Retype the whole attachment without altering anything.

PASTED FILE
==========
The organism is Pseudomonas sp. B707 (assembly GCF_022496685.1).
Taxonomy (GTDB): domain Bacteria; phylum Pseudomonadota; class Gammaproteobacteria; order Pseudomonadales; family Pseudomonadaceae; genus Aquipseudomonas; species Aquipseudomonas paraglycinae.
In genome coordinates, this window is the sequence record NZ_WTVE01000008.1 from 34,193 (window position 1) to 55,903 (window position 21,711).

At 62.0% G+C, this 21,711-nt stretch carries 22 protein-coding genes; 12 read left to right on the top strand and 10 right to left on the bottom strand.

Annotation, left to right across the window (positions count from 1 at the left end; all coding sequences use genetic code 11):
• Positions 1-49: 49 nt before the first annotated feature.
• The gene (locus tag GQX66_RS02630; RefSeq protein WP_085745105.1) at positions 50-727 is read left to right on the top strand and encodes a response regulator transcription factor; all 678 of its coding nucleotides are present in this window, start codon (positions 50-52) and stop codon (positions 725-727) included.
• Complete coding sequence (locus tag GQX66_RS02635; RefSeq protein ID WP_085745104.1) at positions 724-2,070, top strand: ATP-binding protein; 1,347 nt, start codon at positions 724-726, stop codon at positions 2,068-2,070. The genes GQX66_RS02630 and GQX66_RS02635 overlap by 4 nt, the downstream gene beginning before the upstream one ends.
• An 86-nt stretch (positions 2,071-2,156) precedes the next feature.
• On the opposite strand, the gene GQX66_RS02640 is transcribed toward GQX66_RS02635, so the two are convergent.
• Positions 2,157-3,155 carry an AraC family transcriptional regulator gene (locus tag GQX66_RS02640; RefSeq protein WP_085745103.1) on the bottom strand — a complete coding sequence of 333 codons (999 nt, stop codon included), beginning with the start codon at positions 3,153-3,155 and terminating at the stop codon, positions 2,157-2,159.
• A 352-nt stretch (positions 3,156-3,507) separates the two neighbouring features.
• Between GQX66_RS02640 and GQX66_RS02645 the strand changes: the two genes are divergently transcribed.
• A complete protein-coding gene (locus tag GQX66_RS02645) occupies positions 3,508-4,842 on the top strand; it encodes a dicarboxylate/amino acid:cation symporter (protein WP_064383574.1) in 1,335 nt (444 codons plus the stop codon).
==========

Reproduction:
The organism is Pseudomonas sp. B707 (assembly GCF_022496685.1).
Taxonomy (GTDB): domain Bacteria; phylum Pseudomonadota; class Gammaproteobacteria; order Pseudomonadales; family Pseudomonadaceae; genus Aquipseudomonas; species Aquipseudomonas paraglycinae.
In genome coordinates, this window is the sequence record NZ_WTVE01000008.1 from 34,193 (window position 1) to 55,903 (window position 21,711).

At 62.0% G+C, this 21,711-nt stretch carries 22 protein-coding genes; 12 read left to right on the top strand and 10 right to left on the bottom strand.

Annotation, left to right across the window (positions count from 1 at the left end; all coding sequences use genetic code 11):
• Positions 1-49: 49 nt before the first annotated feature.
• The gene (locus tag GQX66_RS02630; RefSeq protein WP_085745105.1) at positions 50-727 is read left to right on the top strand and encodes a response regulator transcription factor; all 678 of its coding nucleotides are present in this window, start codon (positions 50-52) and stop codon (positions 725-727) included.
• Complete coding sequence (locus tag GQX66_RS02635; RefSeq protein ID WP_085745104.1) at positions 724-2,070, top strand: ATP-binding protein; 1,347 nt, start codon at positions 724-726, stop codon at positions 2,068-2,070. The genes GQX66_RS02630 and GQX66_RS02635 overlap by 4 nt, the downstream gene beginning before the upstream one ends.
• An 86-nt stretch (positions 2,071-2,156) precedes the next feature.
• On the opposite strand, the gene GQX66_RS02640 is transcribed toward GQX66_RS02635, so the two are convergent.
• Positions 2,157-3,155 carry an AraC family transcriptional regulator gene (locus tag GQX66_RS02640; RefSeq protein WP_085745103.1) on the bottom strand — a complete coding sequence of 333 codons (999 nt, stop codon included), beginning with the start codon at positions 3,153-3,155 and terminating at the stop codon, positions 2,157-2,159.
• A 352-nt stretch (positions 3,156-3,507) separates the two neighbouring features.
• Between GQX66_RS02640 and GQX66_RS02645 the strand changes: the two genes are divergently transcribed.
• A complete protein-coding gene (locus tag GQX66_RS02645) occupies positions 3,508-4,842 on the top strand; it encodes a dicarboxylate/amino acid:cation symporter (protein WP_064383574.1) in 1,335 nt (444 codons plus the stop codon).